The future of a closed Derby Bridge could become clearer within days after a report on its condition was presented to council officials. As of Monday (June 13) it had been a month since the bridge between Darley Abbey Mills and Old Lane in the village of Darley was closed to all pedestrians, cyclists and vehicles.
At a meeting on Thursday 9th June it was announced that further assessments of the bridge structure to be carried out by Derby City Council should be completed. The findings of that report have now been fed back to officials who will make decisions on whether the structure could be saved, how long it will take and what the costs will be. A meeting with emergency services, planning officials and the Environment Agency is due to take place next week.
A separate report is also to be given to officials on the feasibility of a temporary pedestrian bridge adjacent to the existing bridge, but this would need to be leased or purchased and would require the Environment Agency’s approval. As such, it probably wouldn’t open until October and could cost upwards of £500,000.
Read more: The first crisis warning for Darley Abbey Bridge was seven years ago
The only way to access Darley Abbey Mills, a UNESCO World Heritage Site, is via Haslams Lane, which is itself a private road. Council officials say it could cost between £3.5million and £5million to get traffic back on the bridge.
After presenting the report, Amanda Solloway, MP for Derby North, said: “Following my continued communication with Derby City Council, I am delighted that they have received the reports from the extended assessment of the bridge and are further examining the possibility of an interim solution.
“I am aware that the Council’s emergency planning team will be meeting with the emergency services and the Environment Agency next week and I look forward to hearing updates on any discussions on progress made. I continue to work with the council, businesses and residents on this matter and have not only been in contact with government ministers but have also reached out to the Lottery Heritage Fund to meet.
“Darley Abbey is a beautiful place to live, work and visit and it is important that we reconnect the mill complex with the village and wider community to support the livelihoods of residents and businesses.”
The MP also said she had written to the Lottery Heritage Fund and had discussions with the Crown Estate, the Department for Transport and the Department for Culture, Media and Sport. Derby City Council continues to explore ways it can support businesses in the meantime.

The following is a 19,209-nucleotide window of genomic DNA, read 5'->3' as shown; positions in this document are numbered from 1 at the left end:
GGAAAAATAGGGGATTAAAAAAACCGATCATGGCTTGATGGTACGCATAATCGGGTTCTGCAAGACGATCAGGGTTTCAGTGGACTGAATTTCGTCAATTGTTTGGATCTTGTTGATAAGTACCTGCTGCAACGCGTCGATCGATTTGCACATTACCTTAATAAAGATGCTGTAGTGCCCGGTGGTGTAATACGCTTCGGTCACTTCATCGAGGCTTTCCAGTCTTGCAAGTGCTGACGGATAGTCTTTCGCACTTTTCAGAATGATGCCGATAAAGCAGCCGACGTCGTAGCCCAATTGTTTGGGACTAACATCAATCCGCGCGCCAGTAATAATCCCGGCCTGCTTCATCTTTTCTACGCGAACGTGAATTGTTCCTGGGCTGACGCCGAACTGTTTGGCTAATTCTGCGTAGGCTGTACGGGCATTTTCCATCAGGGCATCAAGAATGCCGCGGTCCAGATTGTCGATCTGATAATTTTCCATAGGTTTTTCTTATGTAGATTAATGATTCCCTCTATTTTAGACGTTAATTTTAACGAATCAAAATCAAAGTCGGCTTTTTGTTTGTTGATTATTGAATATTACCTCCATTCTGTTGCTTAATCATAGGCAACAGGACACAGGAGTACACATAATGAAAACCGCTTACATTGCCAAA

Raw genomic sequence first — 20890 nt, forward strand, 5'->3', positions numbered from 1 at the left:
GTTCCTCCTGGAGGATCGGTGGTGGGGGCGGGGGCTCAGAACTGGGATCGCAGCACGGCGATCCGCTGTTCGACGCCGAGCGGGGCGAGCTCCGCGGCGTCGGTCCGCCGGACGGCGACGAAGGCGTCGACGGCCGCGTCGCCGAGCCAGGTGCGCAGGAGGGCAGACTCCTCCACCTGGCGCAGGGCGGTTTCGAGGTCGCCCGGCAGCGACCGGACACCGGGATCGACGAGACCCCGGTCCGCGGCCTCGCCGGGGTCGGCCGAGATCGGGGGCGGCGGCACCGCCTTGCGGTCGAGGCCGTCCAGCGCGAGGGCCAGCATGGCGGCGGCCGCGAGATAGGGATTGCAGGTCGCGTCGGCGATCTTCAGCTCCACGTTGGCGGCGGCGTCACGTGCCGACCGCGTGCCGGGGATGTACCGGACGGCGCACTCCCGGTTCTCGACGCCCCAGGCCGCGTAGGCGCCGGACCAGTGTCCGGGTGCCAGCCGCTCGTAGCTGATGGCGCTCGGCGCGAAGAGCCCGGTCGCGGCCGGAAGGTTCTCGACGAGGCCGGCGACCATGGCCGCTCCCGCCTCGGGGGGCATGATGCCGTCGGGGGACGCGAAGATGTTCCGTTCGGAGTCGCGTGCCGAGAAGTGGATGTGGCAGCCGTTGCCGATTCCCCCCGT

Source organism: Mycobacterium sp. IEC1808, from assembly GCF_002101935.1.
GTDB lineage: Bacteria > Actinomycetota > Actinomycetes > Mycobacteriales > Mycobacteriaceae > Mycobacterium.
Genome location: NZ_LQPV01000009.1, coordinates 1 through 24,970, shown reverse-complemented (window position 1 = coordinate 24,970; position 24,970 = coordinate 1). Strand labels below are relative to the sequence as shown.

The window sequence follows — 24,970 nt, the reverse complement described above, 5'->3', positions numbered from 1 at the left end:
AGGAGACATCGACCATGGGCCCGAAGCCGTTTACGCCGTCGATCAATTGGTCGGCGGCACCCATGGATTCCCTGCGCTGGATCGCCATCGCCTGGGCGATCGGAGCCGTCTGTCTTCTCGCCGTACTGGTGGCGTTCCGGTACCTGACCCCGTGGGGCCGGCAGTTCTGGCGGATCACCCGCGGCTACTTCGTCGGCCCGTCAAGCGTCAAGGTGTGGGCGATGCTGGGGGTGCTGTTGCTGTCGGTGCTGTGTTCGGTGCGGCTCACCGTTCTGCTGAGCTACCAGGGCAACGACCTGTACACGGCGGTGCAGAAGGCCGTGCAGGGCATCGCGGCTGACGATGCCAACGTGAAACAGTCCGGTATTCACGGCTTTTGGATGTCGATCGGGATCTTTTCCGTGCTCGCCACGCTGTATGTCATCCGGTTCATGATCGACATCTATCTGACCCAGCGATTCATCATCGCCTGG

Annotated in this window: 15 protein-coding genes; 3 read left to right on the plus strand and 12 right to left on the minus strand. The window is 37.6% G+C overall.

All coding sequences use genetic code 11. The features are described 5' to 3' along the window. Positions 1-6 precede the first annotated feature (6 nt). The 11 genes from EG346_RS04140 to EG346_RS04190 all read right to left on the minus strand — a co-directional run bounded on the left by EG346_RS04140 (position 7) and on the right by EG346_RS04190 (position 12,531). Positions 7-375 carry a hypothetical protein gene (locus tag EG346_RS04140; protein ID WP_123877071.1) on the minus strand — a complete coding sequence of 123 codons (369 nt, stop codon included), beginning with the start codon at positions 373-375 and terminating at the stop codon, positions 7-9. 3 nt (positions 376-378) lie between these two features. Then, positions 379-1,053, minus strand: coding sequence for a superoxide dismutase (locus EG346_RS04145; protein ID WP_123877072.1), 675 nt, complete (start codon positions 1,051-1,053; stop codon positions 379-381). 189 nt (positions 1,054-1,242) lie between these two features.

The bridge was closed after inspectors found serious safety issues and were able to pull concrete away with their bare hands. The Grade I listed Victorian structure could collapse under its own weight due to its structural weaknesses.
Speaking to members of the public and local business owners at The Shed, a function room in the mills, Nigel Brien, the council’s head of transport and transport, said part of the damage was due to seasonal flooding, but the Victorian foundations were the best preserved parts of the structure.
However, even if the existing bridge can be repaired, there is no guarantee that the Council can repair it. This is because the bridge is owned by the Crown Estate through a complicated legal process known as escheat, meaning it falls into the hands of the monarch after being unowned for an extended period of time.
The Crown Estate is not paying to repair the bridge to avoid the associated liability, but that means it cannot be repaired until it is sold. Even if the bridge can be renovated, the municipality may not be able to complete this work because it cannot assume the liabilities and costs associated with the repair.
Following last Thursday’s meeting, Derby Councilor for Darley, Martin Repton, said: “Unfortunately, there is growing recognition and acceptance that the Crown Estate and Government will continue to avoid taking responsibility for the bridge.
“Solving this through them alone, even if the city council and mill owners were willing to do their part, could take years. What Derby City Council therefore seems reluctant to accept is that they must independently initiate and fund all plans to repair, if at all possible, and provide a temporary footbridge, and then attempt to reclaim financial help and support from other parties at a later date .
“This is not ideal, but the current unacceptable situation must not be prolonged as many businesses and local people are affected every day and their lives are negatively impacted. As a councillor, I will continue to press all parties to do whatever they can to clean up this mess as quickly as possible.”
Cllr Repton said there is to be another meeting on Monday June 27 to confirm more details on who can cross the river and when.